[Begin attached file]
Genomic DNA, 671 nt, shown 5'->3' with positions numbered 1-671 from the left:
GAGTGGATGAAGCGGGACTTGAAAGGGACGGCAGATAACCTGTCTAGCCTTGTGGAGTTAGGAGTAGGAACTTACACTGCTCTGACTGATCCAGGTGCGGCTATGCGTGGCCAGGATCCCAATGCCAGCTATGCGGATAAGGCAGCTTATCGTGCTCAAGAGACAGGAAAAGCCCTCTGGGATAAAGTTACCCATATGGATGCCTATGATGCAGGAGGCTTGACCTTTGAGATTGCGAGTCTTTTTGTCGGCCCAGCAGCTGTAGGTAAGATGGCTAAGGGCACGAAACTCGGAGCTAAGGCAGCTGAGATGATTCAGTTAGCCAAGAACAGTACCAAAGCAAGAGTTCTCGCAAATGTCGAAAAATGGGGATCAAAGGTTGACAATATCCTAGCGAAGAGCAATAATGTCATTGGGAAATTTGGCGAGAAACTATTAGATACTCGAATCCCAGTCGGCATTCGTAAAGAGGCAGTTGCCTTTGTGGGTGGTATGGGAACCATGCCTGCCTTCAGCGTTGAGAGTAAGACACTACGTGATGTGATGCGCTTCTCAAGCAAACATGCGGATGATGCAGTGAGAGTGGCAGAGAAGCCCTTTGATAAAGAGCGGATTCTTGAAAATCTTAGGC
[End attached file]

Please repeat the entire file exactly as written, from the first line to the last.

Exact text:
Genomic DNA, 671 nt, shown 5'->3' with positions numbered 1-671 from the left:
GAGTGGATGAAGCGGGACTTGAAAGGGACGGCAGATAACCTGTCTAGCCTTGTGGAGTTAGGAGTAGGAACTTACACTGCTCTGACTGATCCAGGTGCGGCTATGCGTGGCCAGGATCCCAATGCCAGCTATGCGGATAAGGCAGCTTATCGTGCTCAAGAGACAGGAAAAGCCCTCTGGGATAAAGTTACCCATATGGATGCCTATGATGCAGGAGGCTTGACCTTTGAGATTGCGAGTCTTTTTGTCGGCCCAGCAGCTGTAGGTAAGATGGCTAAGGGCACGAAACTCGGAGCTAAGGCAGCTGAGATGATTCAGTTAGCCAAGAACAGTACCAAAGCAAGAGTTCTCGCAAATGTCGAAAAATGGGGATCAAAGGTTGACAATATCCTAGCGAAGAGCAATAATGTCATTGGGAAATTTGGCGAGAAACTATTAGATACTCGAATCCCAGTCGGCATTCGTAAAGAGGCAGTTGCCTTTGTGGGTGGTATGGGAACCATGCCTGCCTTCAGCGTTGAGAGTAAGACACTACGTGATGTGATGCGCTTCTCAAGCAAACATGCGGATGATGCAGTGAGAGTGGCAGAGAAGCCCTTTGATAAAGAGCGGATTCTTGAAAATCTTAGGC